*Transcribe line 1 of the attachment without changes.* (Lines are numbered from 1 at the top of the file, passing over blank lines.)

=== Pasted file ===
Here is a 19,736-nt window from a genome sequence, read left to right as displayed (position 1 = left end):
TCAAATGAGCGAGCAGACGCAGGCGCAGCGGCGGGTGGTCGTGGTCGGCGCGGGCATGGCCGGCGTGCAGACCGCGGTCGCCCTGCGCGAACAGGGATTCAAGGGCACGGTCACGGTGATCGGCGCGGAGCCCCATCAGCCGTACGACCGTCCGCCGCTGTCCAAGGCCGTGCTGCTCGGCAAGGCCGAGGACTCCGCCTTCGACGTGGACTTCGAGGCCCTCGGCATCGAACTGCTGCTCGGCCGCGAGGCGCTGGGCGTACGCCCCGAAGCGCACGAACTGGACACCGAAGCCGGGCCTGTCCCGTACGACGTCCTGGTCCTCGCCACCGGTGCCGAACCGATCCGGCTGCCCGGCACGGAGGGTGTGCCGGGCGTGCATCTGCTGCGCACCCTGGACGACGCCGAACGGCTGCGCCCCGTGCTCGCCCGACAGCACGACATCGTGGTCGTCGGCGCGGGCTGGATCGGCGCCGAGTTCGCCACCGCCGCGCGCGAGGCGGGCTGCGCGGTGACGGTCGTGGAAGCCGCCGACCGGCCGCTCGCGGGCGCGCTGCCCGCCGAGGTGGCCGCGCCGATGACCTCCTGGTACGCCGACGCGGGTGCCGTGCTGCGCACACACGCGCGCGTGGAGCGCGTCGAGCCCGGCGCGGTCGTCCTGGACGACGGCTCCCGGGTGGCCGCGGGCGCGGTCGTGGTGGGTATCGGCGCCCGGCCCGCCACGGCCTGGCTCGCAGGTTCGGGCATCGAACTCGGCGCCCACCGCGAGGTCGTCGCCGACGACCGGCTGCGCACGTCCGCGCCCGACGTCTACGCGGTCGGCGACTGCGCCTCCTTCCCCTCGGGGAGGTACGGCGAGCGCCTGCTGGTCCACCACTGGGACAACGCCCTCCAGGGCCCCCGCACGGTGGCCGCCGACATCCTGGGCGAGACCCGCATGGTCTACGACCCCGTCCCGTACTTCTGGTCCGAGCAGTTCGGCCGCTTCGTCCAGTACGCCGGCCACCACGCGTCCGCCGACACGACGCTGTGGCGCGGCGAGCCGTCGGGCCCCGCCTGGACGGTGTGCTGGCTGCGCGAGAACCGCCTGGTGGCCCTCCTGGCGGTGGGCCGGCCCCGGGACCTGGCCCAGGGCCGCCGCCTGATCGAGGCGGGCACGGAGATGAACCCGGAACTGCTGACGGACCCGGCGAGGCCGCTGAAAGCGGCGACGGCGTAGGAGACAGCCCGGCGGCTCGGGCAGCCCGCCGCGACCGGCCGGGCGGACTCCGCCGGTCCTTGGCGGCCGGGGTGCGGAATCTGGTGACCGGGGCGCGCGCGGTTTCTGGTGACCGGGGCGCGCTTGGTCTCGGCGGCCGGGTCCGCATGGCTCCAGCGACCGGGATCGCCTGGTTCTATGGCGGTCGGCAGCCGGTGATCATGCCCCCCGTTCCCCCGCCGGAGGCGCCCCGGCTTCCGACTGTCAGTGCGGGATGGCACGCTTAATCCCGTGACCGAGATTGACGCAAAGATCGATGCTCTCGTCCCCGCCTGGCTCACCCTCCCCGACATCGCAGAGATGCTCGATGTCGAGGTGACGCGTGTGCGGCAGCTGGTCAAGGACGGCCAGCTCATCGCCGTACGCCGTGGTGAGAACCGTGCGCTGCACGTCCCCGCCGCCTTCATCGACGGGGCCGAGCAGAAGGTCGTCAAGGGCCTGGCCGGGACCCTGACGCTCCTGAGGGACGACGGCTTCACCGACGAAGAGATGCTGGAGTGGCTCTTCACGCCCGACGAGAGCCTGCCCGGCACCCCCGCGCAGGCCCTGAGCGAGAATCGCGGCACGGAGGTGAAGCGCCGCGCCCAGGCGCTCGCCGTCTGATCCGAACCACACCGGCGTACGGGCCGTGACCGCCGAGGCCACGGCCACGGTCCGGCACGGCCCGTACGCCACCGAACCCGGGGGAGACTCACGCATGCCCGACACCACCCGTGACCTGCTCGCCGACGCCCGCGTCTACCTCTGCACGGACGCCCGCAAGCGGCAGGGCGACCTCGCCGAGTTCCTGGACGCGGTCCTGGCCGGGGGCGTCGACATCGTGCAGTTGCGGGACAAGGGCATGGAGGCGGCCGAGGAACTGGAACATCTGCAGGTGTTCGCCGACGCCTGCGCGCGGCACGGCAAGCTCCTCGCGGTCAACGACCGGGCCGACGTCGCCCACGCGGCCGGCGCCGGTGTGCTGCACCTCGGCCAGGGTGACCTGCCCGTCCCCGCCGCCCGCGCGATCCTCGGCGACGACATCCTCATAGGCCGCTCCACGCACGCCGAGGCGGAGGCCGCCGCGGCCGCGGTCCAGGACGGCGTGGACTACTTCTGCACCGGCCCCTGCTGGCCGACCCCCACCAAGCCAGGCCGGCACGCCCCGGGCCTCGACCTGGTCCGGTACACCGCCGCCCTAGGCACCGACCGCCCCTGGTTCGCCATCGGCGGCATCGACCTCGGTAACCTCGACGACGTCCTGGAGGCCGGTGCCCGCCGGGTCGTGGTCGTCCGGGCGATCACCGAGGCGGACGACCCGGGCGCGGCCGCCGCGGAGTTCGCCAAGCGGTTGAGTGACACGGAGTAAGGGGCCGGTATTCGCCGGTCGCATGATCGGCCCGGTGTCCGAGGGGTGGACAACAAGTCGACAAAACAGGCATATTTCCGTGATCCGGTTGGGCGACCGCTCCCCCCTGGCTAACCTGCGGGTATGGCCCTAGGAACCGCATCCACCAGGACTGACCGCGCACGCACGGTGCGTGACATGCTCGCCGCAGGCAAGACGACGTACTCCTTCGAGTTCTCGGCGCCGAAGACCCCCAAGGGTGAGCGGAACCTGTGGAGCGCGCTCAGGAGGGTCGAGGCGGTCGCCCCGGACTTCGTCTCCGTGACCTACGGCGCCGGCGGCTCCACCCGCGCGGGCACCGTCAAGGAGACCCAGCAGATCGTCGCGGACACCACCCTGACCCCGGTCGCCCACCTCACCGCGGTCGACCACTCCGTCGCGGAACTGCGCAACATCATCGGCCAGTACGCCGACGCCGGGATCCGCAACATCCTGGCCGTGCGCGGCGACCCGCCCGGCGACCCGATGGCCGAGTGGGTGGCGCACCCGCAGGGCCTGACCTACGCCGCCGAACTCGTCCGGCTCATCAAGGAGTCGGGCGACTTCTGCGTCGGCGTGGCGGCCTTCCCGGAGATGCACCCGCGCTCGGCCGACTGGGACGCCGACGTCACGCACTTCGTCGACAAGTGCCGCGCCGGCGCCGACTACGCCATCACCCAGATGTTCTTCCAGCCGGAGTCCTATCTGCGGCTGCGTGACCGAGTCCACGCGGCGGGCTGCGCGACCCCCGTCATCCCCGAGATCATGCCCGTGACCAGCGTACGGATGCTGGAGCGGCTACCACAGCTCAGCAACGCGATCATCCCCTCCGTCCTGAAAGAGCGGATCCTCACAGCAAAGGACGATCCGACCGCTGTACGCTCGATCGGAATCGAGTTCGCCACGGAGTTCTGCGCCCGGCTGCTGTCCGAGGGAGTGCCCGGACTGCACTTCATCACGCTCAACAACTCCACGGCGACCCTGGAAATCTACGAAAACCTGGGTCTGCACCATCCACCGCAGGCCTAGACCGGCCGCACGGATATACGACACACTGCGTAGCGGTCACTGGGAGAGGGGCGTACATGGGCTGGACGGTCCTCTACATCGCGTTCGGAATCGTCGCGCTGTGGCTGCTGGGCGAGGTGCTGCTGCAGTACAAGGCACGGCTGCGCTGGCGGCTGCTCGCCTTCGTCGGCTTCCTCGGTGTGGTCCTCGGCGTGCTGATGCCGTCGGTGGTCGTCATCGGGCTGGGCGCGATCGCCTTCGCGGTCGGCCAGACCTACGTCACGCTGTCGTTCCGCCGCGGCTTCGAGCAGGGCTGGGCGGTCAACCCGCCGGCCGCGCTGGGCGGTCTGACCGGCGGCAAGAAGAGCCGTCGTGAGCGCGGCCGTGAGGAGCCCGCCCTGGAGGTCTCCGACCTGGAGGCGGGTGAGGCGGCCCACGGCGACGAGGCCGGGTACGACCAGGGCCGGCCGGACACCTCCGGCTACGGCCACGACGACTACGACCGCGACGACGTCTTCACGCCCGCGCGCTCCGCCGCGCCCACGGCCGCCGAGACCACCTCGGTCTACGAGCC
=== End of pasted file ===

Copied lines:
Here is a 19,736-nt window from a genome sequence, read left to right as displayed (position 1 = left end):